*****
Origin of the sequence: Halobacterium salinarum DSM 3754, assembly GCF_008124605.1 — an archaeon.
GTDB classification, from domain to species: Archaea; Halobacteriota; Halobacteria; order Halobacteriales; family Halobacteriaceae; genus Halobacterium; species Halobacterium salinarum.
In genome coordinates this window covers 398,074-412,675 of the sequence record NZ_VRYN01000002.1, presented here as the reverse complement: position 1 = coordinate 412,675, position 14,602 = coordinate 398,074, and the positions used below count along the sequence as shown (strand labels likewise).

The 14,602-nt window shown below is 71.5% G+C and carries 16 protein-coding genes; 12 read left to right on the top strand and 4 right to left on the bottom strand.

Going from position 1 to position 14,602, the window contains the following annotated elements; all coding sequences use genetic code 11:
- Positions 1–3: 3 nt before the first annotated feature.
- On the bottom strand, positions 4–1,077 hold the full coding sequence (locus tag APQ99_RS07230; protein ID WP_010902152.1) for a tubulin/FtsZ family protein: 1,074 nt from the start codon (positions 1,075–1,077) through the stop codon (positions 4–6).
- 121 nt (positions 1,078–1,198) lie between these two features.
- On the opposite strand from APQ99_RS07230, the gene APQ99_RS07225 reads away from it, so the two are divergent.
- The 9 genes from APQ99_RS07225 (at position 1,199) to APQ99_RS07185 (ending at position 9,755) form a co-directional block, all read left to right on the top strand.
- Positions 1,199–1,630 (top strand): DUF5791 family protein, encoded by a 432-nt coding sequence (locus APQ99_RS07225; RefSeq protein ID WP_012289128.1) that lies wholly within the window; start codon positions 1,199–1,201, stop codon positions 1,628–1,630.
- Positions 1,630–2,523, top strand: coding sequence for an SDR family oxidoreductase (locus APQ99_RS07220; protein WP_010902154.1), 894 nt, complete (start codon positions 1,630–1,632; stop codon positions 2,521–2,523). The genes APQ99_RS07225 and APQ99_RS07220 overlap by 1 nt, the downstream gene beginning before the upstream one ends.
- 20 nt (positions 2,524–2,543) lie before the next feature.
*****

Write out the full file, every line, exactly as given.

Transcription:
Origin of the sequence: Halobacterium salinarum DSM 3754, assembly GCF_008124605.1 — an archaeon.
GTDB classification, from domain to species: Archaea; Halobacteriota; Halobacteria; order Halobacteriales; family Halobacteriaceae; genus Halobacterium; species Halobacterium salinarum.
In genome coordinates this window covers 398,074-412,675 of the sequence record NZ_VRYN01000002.1, presented here as the reverse complement: position 1 = coordinate 412,675, position 14,602 = coordinate 398,074, and the positions used below count along the sequence as shown (strand labels likewise).

The 14,602-nt window shown below is 71.5% G+C and carries 16 protein-coding genes; 12 read left to right on the top strand and 4 right to left on the bottom strand.

Going from position 1 to position 14,602, the window contains the following annotated elements; all coding sequences use genetic code 11:
- Positions 1–3: 3 nt before the first annotated feature.
- On the bottom strand, positions 4–1,077 hold the full coding sequence (locus tag APQ99_RS07230; protein ID WP_010902152.1) for a tubulin/FtsZ family protein: 1,074 nt from the start codon (positions 1,075–1,077) through the stop codon (positions 4–6).
- 121 nt (positions 1,078–1,198) lie between these two features.
- On the opposite strand from APQ99_RS07230, the gene APQ99_RS07225 reads away from it, so the two are divergent.
- The 9 genes from APQ99_RS07225 (at position 1,199) to APQ99_RS07185 (ending at position 9,755) form a co-directional block, all read left to right on the top strand.
- Positions 1,199–1,630 (top strand): DUF5791 family protein, encoded by a 432-nt coding sequence (locus APQ99_RS07225; RefSeq protein ID WP_012289128.1) that lies wholly within the window; start codon positions 1,199–1,201, stop codon positions 1,628–1,630.
- Positions 1,630–2,523, top strand: coding sequence for an SDR family oxidoreductase (locus APQ99_RS07220; protein WP_010902154.1), 894 nt, complete (start codon positions 1,630–1,632; stop codon positions 2,521–2,523). The genes APQ99_RS07225 and APQ99_RS07220 overlap by 1 nt, the downstream gene beginning before the upstream one ends.
- 20 nt (positions 2,524–2,543) lie before the next feature.